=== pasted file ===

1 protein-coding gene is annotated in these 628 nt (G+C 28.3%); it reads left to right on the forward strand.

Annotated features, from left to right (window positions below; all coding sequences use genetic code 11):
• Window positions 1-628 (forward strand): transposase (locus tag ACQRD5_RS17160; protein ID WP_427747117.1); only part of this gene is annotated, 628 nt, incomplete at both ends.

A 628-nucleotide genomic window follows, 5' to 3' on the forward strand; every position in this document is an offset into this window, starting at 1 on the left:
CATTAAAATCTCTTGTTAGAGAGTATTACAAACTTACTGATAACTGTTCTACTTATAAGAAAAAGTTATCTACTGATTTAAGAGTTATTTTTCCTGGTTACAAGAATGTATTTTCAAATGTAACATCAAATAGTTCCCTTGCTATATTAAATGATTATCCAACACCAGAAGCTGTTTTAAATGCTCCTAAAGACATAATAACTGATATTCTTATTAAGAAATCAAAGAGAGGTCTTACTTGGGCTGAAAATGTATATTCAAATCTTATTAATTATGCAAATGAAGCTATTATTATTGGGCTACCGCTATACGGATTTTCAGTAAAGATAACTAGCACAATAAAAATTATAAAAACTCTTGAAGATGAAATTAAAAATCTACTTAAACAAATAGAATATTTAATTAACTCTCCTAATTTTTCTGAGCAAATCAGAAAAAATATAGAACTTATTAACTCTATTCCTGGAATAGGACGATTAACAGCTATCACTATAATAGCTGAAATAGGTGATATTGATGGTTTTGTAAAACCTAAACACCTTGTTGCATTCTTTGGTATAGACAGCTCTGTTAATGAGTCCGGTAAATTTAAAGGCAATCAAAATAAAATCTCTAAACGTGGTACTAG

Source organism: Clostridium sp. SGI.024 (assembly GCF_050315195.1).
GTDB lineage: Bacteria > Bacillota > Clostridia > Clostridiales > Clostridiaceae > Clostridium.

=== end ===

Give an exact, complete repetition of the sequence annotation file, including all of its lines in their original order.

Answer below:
1 protein-coding gene is annotated in these 628 nt (G+C 28.3%); it reads left to right on the forward strand.

Annotated features, from left to right (window positions below; all coding sequences use genetic code 11):
• Window positions 1-628 (forward strand): transposase (locus tag ACQRD5_RS17160; protein ID WP_427747117.1); only part of this gene is annotated, 628 nt, incomplete at both ends.

A 628-nucleotide genomic window follows, 5' to 3' on the forward strand; every position in this document is an offset into this window, starting at 1 on the left:
CATTAAAATCTCTTGTTAGAGAGTATTACAAACTTACTGATAACTGTTCTACTTATAAGAAAAAGTTATCTACTGATTTAAGAGTTATTTTTCCTGGTTACAAGAATGTATTTTCAAATGTAACATCAAATAGTTCCCTTGCTATATTAAATGATTATCCAACACCAGAAGCTGTTTTAAATGCTCCTAAAGACATAATAACTGATATTCTTATTAAGAAATCAAAGAGAGGTCTTACTTGGGCTGAAAATGTATATTCAAATCTTATTAATTATGCAAATGAAGCTATTATTATTGGGCTACCGCTATACGGATTTTCAGTAAAGATAACTAGCACAATAAAAATTATAAAAACTCTTGAAGATGAAATTAAAAATCTACTTAAACAAATAGAATATTTAATTAACTCTCCTAATTTTTCTGAGCAAATCAGAAAAAATATAGAACTTATTAACTCTATTCCTGGAATAGGACGATTAACAGCTATCACTATAATAGCTGAAATAGGTGATATTGATGGTTTTGTAAAACCTAAACACCTTGTTGCATTCTTTGGTATAGACAGCTCTGTTAATGAGTCCGGTAAATTTAAAGGCAATCAAAATAAAATCTCTAAACGTGGTACTAG

Source organism: Clostridium sp. SGI.024 (assembly GCF_050315195.1).
GTDB lineage: Bacteria > Bacillota > Clostridia > Clostridiales > Clostridiaceae > Clostridium.